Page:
Despite those necessities and virtues, not all parts of the design and construction process are yet in step with that virtual reality. Nowhere is that dichotomy more apparent now than in the project closeout and “certification” process. Traditionally that process would call for the responsible design professional to “certify” to public officials and/or clients that they have reviewed the project under construction and as completed and professionally certify that the project has been built in compliance with the project plans and specifications and even applicable codes and regulations. Similar issues can and do arise with contractor pay applications, punch lists, and other “in process” construction reviews. Historically, those certifications have been based on in-person site observations and meetings. However, recent events have often precluded that or more “virtual” experiences may have been used in lieu of the “in-person” experience. Where any part of the construction observation or validation has taken place in a virtual context, that should be prominently and clearly stated and clarified in any resulting certification or report.

Such a representation may provide:

Consultant has observed and evaluated the site and construction progress by the following:

____ Physical Site Visits and Meetings (Applicable Dates or Frequency: )

____ Remote Video Sources (__ Drone) (__ Site Camera) (Monitored as follows: )

Project Certification and Closeout in a Virtual COVID World and After

____ Electronic Site Photographs as provided by: (Dates of photos may be listed.)

____ Virtual Site Tours as facilitated by: (Applicable Dates or Frequency: )

____ Other:  Where such information has been provided by others, Consultant has relied on such information as provided, including, but not limited to, its accuracy and completeness. Consultant’s representations, directions, approvals, or certifications as set forth herein are limited to its actual knowledge.

The last sentence above should be included in any report, certification, or approval!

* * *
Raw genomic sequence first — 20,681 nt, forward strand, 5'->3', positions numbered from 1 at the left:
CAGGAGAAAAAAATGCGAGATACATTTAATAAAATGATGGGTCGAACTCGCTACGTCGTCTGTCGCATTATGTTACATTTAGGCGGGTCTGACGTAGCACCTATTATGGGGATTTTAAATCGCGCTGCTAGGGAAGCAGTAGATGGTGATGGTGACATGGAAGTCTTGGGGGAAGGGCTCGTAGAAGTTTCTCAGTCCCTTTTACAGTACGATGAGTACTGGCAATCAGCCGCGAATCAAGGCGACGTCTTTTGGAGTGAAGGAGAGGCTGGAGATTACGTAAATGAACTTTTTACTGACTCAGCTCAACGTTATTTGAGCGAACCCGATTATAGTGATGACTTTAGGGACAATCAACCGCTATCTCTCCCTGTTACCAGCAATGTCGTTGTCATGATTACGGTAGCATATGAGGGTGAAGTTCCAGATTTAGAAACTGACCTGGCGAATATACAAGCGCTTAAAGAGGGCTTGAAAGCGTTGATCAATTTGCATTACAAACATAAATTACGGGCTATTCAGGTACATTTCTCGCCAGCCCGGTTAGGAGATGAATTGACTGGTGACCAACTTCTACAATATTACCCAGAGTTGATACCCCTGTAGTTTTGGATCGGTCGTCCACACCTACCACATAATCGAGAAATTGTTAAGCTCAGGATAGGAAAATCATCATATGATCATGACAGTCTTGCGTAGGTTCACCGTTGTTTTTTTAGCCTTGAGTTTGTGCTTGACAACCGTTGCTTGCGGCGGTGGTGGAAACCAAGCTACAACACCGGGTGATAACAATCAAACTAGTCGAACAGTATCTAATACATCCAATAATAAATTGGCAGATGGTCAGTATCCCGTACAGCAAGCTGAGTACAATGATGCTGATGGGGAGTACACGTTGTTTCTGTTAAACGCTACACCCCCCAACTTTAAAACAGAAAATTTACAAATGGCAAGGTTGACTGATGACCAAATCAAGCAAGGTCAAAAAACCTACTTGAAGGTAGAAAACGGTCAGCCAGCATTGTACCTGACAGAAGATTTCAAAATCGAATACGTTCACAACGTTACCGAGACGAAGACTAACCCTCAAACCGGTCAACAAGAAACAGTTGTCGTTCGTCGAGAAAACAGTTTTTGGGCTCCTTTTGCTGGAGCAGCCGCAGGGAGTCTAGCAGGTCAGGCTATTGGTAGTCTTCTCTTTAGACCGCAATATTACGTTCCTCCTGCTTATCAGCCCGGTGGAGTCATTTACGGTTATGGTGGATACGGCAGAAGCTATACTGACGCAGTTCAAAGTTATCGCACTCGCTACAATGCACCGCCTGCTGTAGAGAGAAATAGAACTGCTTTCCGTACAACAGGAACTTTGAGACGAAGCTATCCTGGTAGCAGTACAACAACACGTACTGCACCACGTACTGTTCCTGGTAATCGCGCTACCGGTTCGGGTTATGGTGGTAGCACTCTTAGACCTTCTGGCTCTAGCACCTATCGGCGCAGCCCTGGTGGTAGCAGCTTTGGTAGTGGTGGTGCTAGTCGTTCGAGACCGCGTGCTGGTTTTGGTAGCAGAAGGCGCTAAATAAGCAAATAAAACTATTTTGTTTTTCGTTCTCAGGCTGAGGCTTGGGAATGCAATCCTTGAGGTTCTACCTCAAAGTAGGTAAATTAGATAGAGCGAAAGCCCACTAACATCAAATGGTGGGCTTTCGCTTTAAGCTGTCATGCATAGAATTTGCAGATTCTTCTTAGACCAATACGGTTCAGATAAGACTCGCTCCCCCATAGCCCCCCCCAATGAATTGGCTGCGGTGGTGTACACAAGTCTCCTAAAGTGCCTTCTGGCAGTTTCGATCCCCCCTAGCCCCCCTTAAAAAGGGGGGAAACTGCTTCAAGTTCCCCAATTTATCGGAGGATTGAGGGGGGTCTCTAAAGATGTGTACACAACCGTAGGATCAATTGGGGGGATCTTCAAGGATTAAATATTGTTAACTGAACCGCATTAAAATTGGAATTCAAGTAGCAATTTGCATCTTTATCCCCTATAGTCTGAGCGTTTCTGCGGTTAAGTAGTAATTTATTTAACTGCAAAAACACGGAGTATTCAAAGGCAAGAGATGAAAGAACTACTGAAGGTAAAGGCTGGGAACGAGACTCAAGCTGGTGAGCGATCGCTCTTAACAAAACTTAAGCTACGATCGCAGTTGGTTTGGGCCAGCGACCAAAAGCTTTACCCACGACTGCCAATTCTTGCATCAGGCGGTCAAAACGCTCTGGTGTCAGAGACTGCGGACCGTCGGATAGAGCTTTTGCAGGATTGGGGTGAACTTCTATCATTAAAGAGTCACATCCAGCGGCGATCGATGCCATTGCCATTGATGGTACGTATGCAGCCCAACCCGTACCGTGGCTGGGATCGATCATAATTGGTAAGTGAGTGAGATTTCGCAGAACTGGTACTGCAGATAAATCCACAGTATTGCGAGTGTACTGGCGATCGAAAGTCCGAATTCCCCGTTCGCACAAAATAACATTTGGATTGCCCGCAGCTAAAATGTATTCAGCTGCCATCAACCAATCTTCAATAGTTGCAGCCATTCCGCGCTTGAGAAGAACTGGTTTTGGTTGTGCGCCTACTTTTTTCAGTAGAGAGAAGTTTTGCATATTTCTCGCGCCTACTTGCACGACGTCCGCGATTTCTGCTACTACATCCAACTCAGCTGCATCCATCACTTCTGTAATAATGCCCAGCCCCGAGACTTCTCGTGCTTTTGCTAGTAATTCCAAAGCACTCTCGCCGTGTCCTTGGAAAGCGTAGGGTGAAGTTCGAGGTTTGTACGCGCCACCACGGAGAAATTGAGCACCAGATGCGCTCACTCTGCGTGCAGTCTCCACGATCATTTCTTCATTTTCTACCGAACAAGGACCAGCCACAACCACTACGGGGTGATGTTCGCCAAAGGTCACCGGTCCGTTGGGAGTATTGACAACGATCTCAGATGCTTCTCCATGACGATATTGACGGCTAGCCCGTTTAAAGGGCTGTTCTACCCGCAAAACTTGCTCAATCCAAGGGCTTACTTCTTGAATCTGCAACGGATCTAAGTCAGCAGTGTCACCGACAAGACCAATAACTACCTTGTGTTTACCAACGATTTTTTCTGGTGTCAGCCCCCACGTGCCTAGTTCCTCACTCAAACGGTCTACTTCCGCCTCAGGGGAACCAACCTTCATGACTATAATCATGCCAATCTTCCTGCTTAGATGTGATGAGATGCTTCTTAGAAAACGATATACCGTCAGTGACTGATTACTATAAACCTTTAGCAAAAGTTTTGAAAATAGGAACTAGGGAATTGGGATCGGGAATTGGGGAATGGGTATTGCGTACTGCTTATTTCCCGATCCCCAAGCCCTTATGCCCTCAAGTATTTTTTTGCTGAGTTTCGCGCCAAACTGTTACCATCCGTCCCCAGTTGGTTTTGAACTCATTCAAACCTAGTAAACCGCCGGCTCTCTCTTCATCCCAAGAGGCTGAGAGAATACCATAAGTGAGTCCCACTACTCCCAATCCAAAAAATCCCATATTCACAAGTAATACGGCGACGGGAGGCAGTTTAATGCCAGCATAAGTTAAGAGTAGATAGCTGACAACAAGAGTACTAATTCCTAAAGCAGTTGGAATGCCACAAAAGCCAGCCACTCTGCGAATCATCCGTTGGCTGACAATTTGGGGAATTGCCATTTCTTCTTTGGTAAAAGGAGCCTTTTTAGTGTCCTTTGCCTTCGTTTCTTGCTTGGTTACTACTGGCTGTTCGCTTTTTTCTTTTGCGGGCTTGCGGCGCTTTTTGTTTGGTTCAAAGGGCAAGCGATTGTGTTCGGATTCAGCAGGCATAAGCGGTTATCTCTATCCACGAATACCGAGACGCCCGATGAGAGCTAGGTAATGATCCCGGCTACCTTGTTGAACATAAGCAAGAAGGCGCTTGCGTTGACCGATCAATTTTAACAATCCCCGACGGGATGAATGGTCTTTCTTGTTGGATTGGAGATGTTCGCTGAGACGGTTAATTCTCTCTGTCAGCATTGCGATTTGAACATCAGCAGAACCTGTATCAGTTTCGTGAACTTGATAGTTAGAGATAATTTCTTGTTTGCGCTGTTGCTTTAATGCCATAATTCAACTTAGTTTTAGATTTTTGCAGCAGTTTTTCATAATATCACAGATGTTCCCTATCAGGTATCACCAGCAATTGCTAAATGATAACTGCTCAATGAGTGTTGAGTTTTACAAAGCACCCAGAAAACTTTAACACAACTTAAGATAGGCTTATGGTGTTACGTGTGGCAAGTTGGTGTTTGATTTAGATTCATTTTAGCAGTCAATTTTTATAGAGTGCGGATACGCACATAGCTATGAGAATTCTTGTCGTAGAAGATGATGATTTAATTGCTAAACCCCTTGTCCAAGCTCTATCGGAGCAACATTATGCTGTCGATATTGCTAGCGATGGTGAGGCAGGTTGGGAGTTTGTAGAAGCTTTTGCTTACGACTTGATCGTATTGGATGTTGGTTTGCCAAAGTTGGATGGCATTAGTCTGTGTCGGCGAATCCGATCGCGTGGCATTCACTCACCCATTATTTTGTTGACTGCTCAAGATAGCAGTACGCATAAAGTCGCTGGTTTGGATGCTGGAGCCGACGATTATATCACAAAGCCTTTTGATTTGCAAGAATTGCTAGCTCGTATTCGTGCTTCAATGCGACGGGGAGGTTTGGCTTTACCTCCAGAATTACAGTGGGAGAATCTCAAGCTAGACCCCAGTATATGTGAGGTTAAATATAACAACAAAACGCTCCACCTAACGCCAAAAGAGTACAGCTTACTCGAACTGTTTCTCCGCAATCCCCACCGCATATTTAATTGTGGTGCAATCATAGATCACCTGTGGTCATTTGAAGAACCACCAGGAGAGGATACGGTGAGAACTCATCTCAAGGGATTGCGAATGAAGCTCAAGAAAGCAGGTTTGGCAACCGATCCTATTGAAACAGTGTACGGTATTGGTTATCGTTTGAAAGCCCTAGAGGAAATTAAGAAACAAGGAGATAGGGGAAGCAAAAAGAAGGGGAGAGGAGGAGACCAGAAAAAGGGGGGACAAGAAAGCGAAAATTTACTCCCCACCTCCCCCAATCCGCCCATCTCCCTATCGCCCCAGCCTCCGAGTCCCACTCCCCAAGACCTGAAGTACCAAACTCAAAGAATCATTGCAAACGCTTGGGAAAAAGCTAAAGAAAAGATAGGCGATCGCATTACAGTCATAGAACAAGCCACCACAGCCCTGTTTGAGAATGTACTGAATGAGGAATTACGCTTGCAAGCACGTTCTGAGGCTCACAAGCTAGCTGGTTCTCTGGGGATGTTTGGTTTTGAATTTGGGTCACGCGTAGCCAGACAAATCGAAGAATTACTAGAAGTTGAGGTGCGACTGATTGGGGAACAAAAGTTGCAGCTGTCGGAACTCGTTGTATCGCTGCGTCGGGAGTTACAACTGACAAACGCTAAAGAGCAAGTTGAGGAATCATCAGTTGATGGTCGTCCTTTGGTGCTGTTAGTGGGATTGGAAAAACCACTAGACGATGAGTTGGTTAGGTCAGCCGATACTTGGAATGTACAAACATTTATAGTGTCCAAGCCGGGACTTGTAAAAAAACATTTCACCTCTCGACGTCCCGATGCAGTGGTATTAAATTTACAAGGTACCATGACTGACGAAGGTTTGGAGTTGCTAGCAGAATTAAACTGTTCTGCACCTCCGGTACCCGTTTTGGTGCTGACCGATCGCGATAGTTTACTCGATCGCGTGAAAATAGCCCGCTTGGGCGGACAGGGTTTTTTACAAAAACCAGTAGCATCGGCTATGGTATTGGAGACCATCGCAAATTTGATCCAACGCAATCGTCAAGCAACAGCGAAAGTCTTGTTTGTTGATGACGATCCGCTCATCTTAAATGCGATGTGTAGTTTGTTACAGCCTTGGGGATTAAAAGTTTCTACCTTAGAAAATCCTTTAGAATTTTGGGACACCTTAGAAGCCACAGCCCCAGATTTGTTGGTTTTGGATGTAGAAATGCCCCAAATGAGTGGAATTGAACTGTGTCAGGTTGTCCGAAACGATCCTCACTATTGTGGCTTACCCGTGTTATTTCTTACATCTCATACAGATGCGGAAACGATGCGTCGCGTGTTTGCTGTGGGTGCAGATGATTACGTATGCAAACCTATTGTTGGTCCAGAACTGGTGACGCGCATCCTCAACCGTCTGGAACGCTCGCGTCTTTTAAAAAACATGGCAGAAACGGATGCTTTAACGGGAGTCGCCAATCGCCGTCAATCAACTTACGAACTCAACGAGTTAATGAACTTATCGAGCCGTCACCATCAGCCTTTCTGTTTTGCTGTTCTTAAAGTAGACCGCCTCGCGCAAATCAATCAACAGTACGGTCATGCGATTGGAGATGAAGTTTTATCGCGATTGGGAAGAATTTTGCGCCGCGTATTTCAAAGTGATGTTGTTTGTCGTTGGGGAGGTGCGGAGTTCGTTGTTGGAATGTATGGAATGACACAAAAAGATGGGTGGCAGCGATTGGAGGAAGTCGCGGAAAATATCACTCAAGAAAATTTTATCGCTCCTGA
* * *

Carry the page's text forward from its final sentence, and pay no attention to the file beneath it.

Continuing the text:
i. David A. Ericksen is a principal shareholder in and past President of the law firm of Severson & Werson in San Francisco, California, and leads the firm’s Construction and Environmental Practices. For over twenty years, Mr. Ericksen has specialized in the representation of architects, engineers, construction managers, design-builders, and other construction professionals. Mr. Ericksen’s expertise covers all aspects of such professional practice as lead litigation and trial counsel, as well as being an active resource for risk management, strategic planning, and transactional matters. He is a trusted and valued resource to design and construction professionals and their insurance carriers across the United States and beyond. He has been repeatedly recognized as an industry leader, including being named a Construction “SuperLawyer” for the last fifteen years. He is a graduate of University of California, Berkeley, School of Law, a former law clerk to the Washington State Supreme Court, and a member of and resource to numerous construction and environmentally-related professional organizations. Mr. Ericksen is a frequent speaker before construction professional organizations such as the AIA, SEA, ACEC, CSI and others, as well as providing in-house training seminars for firms.

ii.  Severson & Werson has provided legal services throughout California and the country for more than fifty years. The firm provides counseling and litigation support to all members of the construction process, including design professionals, construction managers, environmental professionals, owners, contractors, and insurance carriers.